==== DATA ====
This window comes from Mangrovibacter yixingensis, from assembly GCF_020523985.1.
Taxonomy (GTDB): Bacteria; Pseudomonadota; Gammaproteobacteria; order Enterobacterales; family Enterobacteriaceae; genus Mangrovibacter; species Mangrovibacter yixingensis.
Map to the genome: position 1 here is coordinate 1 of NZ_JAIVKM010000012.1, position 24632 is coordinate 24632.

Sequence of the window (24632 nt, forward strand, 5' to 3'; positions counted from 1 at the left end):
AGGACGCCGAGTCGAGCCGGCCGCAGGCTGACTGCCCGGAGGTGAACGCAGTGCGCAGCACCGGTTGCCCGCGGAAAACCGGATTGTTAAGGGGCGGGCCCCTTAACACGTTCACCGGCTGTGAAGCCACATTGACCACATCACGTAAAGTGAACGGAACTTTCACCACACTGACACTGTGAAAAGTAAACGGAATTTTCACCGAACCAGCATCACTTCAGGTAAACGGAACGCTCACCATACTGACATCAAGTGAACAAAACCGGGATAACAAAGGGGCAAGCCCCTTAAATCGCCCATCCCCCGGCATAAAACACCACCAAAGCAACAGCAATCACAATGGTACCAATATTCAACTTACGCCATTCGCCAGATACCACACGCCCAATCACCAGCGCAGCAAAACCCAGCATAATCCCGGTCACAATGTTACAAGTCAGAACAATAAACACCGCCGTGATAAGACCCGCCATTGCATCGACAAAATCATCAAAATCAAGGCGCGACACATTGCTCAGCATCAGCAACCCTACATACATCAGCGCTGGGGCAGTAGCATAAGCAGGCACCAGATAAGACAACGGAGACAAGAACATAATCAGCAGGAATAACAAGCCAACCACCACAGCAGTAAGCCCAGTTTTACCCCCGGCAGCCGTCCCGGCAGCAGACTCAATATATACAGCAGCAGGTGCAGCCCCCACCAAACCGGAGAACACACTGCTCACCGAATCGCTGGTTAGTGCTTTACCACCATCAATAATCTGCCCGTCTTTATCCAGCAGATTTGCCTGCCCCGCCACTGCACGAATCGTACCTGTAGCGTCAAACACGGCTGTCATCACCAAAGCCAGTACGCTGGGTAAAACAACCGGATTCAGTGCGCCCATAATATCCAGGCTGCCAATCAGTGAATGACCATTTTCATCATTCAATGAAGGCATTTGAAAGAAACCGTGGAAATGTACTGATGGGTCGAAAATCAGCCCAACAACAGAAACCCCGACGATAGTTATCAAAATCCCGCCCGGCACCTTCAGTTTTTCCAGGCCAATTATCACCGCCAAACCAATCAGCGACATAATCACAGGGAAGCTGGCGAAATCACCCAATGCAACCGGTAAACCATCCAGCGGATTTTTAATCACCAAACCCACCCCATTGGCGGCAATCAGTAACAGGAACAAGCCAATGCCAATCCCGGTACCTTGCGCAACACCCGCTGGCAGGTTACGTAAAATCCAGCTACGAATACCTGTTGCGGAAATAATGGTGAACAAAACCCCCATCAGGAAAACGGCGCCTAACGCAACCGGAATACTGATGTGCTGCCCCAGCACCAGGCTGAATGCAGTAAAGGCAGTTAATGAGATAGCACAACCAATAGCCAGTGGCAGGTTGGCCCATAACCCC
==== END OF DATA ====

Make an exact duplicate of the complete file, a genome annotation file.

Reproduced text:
This window comes from Mangrovibacter yixingensis, from assembly GCF_020523985.1.
Taxonomy (GTDB): Bacteria; Pseudomonadota; Gammaproteobacteria; order Enterobacterales; family Enterobacteriaceae; genus Mangrovibacter; species Mangrovibacter yixingensis.
Map to the genome: position 1 here is coordinate 1 of NZ_JAIVKM010000012.1, position 24632 is coordinate 24632.

Sequence of the window (24632 nt, forward strand, 5' to 3'; positions counted from 1 at the left end):
AGGACGCCGAGTCGAGCCGGCCGCAGGCTGACTGCCCGGAGGTGAACGCAGTGCGCAGCACCGGTTGCCCGCGGAAAACCGGATTGTTAAGGGGCGGGCCCCTTAACACGTTCACCGGCTGTGAAGCCACATTGACCACATCACGTAAAGTGAACGGAACTTTCACCACACTGACACTGTGAAAAGTAAACGGAATTTTCACCGAACCAGCATCACTTCAGGTAAACGGAACGCTCACCATACTGACATCAAGTGAACAAAACCGGGATAACAAAGGGGCAAGCCCCTTAAATCGCCCATCCCCCGGCATAAAACACCACCAAAGCAACAGCAATCACAATGGTACCAATATTCAACTTACGCCATTCGCCAGATACCACACGCCCAATCACCAGCGCAGCAAAACCCAGCATAATCCCGGTCACAATGTTACAAGTCAGAACAATAAACACCGCCGTGATAAGACCCGCCATTGCATCGACAAAATCATCAAAATCAAGGCGCGACACATTGCTCAGCATCAGCAACCCTACATACATCAGCGCTGGGGCAGTAGCATAAGCAGGCACCAGATAAGACAACGGAGACAAGAACATAATCAGCAGGAATAACAAGCCAACCACCACAGCAGTAAGCCCAGTTTTACCCCCGGCAGCCGTCCCGGCAGCAGACTCAATATATACAGCAGCAGGTGCAGCCCCCACCAAACCGGAGAACACACTGCTCACCGAATCGCTGGTTAGTGCTTTACCACCATCAATAATCTGCCCGTCTTTATCCAGCAGATTTGCCTGCCCCGCCACTGCACGAATCGTACCTGTAGCGTCAAACACGGCTGTCATCACCAAAGCCAGTACGCTGGGTAAAACAACCGGATTCAGTGCGCCCATAATATCCAGGCTGCCAATCAGTGAATGACCATTTTCATCATTCAATGAAGGCATTTGAAAGAAACCGTGGAAATGTACTGATGGGTCGAAAATCAGCCCAACAACAGAAACCCCGACGATAGTTATCAAAATCCCGCCCGGCACCTTCAGTTTTTCCAGGCCAATTATCACCGCCAAACCAATCAGCGACATAATCACAGGGAAGCTGGCGAAATCACCCAATGCAACCGGTAAACCATCCAGCGGATTTTTAATCACCAAACCCACCCCATTGGCGGCAATCAGTAACAGGAACAAGCCAATGCCAATCCCGGTACCTTGCGCAACACCCGCTGGCAGGTTACGTAAAATCCAGCTACGAATACCTGTTGCGGAAATAATGGTGAACAAAACCCCCATCAGGAAAACGGCGCCTAACGCAACCGGAATACTGATGTGCTGCCCCAGCACCAGGCTGAATGCAGTAAAGGCAGTTAATGAGATAGCACAACCAATAGCCAGTGGCAGGTTGGCCCATAACCCC